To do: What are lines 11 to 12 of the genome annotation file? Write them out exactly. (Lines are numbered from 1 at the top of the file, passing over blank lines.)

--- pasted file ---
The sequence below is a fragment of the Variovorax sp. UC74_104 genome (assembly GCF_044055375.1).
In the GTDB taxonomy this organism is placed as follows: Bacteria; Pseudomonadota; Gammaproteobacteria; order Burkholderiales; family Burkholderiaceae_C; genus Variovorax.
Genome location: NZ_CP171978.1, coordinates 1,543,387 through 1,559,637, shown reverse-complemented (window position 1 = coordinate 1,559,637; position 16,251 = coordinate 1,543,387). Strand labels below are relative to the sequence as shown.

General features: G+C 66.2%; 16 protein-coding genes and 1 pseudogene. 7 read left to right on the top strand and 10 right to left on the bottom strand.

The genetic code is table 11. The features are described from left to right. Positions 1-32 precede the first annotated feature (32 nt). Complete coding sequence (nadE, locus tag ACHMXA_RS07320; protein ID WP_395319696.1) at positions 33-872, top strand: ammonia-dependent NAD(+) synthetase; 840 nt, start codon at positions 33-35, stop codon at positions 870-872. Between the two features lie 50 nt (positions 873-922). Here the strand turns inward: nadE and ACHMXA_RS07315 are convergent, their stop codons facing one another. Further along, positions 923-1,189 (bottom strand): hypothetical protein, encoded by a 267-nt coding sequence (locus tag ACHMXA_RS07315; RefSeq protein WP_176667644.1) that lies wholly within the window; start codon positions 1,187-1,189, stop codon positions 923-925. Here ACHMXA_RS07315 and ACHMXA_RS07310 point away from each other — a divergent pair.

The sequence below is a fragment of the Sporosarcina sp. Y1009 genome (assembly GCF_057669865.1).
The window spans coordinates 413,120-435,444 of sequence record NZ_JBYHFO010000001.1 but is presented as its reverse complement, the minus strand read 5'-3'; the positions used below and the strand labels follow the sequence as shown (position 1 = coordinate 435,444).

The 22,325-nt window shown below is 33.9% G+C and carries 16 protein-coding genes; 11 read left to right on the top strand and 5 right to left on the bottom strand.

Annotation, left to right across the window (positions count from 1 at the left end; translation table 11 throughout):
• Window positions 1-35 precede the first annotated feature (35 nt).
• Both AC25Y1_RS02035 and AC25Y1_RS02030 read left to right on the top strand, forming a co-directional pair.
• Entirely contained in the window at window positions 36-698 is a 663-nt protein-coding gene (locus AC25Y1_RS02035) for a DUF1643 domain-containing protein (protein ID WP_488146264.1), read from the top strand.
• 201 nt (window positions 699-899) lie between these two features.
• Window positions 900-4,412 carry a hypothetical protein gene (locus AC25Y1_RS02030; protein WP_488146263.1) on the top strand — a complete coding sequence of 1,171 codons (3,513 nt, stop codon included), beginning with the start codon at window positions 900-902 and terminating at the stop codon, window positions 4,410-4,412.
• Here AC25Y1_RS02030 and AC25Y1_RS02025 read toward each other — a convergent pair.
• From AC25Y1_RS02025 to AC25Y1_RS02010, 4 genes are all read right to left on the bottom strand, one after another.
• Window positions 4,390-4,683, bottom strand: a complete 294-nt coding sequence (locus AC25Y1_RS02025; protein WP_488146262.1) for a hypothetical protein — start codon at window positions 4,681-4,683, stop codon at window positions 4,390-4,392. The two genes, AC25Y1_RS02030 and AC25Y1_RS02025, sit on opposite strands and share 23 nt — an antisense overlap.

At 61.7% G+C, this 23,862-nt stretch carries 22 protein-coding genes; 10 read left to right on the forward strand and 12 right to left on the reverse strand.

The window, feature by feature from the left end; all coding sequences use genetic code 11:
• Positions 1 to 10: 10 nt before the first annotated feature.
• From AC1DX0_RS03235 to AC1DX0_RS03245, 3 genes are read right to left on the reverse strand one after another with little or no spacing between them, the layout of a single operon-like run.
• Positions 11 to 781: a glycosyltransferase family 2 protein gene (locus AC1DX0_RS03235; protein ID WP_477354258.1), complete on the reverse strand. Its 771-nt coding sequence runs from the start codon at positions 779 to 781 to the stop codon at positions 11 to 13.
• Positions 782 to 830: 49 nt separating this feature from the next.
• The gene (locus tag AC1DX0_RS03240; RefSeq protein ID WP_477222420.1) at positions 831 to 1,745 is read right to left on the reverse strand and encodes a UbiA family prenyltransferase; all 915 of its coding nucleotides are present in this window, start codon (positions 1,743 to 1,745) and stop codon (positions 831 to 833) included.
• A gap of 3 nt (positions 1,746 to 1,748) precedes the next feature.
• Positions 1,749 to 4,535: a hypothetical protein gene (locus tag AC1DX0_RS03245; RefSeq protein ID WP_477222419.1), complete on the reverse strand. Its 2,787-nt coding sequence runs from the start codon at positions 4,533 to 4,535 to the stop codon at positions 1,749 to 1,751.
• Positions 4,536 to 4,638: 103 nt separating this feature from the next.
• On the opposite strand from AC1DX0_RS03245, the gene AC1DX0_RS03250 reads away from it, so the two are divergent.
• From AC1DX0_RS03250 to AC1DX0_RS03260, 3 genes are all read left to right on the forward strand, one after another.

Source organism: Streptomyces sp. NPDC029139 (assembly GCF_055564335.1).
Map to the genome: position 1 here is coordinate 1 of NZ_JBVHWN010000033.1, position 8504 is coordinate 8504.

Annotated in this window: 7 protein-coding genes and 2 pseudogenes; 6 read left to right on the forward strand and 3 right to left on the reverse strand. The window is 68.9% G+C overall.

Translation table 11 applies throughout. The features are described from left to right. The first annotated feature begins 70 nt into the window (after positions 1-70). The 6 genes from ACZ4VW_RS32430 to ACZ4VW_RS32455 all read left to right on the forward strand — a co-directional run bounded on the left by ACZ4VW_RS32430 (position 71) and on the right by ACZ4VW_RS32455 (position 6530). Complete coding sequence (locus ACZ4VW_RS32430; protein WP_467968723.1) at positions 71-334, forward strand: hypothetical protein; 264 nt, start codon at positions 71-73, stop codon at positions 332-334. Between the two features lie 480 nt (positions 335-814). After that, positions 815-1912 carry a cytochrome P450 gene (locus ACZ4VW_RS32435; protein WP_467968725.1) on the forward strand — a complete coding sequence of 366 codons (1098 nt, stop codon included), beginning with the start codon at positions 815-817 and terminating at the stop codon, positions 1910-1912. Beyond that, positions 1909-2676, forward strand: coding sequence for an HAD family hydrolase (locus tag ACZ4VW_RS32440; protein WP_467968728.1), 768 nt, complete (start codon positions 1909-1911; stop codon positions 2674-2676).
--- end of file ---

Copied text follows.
• Both AC25Y1_RS02035 and AC25Y1_RS02030 read left to right on the top strand, forming a co-directional pair.
• Entirely contained in the window at window positions 36-698 is a 663-nt protein-coding gene (locus AC25Y1_RS02035) for a DUF1643 domain-containing protein (protein ID WP_488146264.1), read from the top strand.